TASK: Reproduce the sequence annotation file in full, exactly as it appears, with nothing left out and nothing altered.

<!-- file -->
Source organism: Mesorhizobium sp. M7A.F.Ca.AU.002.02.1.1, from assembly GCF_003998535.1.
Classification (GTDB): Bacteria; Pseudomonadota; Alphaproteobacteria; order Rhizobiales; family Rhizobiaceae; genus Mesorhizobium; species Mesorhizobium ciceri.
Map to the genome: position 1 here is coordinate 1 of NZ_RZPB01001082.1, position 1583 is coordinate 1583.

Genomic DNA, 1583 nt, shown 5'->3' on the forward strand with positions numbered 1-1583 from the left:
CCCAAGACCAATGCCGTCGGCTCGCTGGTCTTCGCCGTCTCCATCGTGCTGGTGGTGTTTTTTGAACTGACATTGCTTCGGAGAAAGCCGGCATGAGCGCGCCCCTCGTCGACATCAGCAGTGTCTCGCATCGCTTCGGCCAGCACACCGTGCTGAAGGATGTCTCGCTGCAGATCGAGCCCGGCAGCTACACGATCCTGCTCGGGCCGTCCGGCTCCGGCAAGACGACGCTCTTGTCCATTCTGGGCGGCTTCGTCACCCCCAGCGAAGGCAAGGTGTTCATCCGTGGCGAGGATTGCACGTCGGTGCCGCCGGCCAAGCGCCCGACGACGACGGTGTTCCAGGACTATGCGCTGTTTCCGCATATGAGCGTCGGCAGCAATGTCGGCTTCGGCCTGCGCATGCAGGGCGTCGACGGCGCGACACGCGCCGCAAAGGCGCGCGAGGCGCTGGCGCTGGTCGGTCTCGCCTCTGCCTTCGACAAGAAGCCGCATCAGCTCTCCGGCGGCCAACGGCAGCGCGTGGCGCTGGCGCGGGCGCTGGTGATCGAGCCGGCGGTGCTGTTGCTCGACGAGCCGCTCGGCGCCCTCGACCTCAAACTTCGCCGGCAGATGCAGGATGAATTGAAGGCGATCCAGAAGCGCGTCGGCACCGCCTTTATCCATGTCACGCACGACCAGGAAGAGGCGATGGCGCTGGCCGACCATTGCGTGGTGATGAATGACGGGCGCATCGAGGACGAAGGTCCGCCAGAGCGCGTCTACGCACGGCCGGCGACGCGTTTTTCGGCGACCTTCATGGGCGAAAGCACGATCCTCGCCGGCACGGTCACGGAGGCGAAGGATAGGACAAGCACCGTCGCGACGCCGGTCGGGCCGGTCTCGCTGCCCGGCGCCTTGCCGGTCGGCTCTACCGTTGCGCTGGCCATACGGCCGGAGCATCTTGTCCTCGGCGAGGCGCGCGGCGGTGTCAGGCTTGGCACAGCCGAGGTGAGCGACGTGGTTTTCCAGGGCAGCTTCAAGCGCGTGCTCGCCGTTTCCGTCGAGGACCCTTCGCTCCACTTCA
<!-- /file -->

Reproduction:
Source organism: Mesorhizobium sp. M7A.F.Ca.AU.002.02.1.1, from assembly GCF_003998535.1.
Classification (GTDB): Bacteria; Pseudomonadota; Alphaproteobacteria; order Rhizobiales; family Rhizobiaceae; genus Mesorhizobium; species Mesorhizobium ciceri.
Map to the genome: position 1 here is coordinate 1 of NZ_RZPB01001082.1, position 1583 is coordinate 1583.

Genomic DNA, 1583 nt, shown 5'->3' on the forward strand with positions numbered 1-1583 from the left:
CCCAAGACCAATGCCGTCGGCTCGCTGGTCTTCGCCGTCTCCATCGTGCTGGTGGTGTTTTTTGAACTGACATTGCTTCGGAGAAAGCCGGCATGAGCGCGCCCCTCGTCGACATCAGCAGTGTCTCGCATCGCTTCGGCCAGCACACCGTGCTGAAGGATGTCTCGCTGCAGATCGAGCCCGGCAGCTACACGATCCTGCTCGGGCCGTCCGGCTCCGGCAAGACGACGCTCTTGTCCATTCTGGGCGGCTTCGTCACCCCCAGCGAAGGCAAGGTGTTCATCCGTGGCGAGGATTGCACGTCGGTGCCGCCGGCCAAGCGCCCGACGACGACGGTGTTCCAGGACTATGCGCTGTTTCCGCATATGAGCGTCGGCAGCAATGTCGGCTTCGGCCTGCGCATGCAGGGCGTCGACGGCGCGACACGCGCCGCAAAGGCGCGCGAGGCGCTGGCGCTGGTCGGTCTCGCCTCTGCCTTCGACAAGAAGCCGCATCAGCTCTCCGGCGGCCAACGGCAGCGCGTGGCGCTGGCGCGGGCGCTGGTGATCGAGCCGGCGGTGCTGTTGCTCGACGAGCCGCTCGGCGCCCTCGACCTCAAACTTCGCCGGCAGATGCAGGATGAATTGAAGGCGATCCAGAAGCGCGTCGGCACCGCCTTTATCCATGTCACGCACGACCAGGAAGAGGCGATGGCGCTGGCCGACCATTGCGTGGTGATGAATGACGGGCGCATCGAGGACGAAGGTCCGCCAGAGCGCGTCTACGCACGGCCGGCGACGCGTTTTTCGGCGACCTTCATGGGCGAAAGCACGATCCTCGCCGGCACGGTCACGGAGGCGAAGGATAGGACAAGCACCGTCGCGACGCCGGTCGGGCCGGTCTCGCTGCCCGGCGCCTTGCCGGTCGGCTCTACCGTTGCGCTGGCCATACGGCCGGAGCATCTTGTCCTCGGCGAGGCGCGCGGCGGTGTCAGGCTTGGCACAGCCGAGGTGAGCGACGTGGTTTTCCAGGGCAGCTTCAAGCGCGTGCTCGCCGTTTCCGTCGAGGACCCTTCGCTCCACTTCA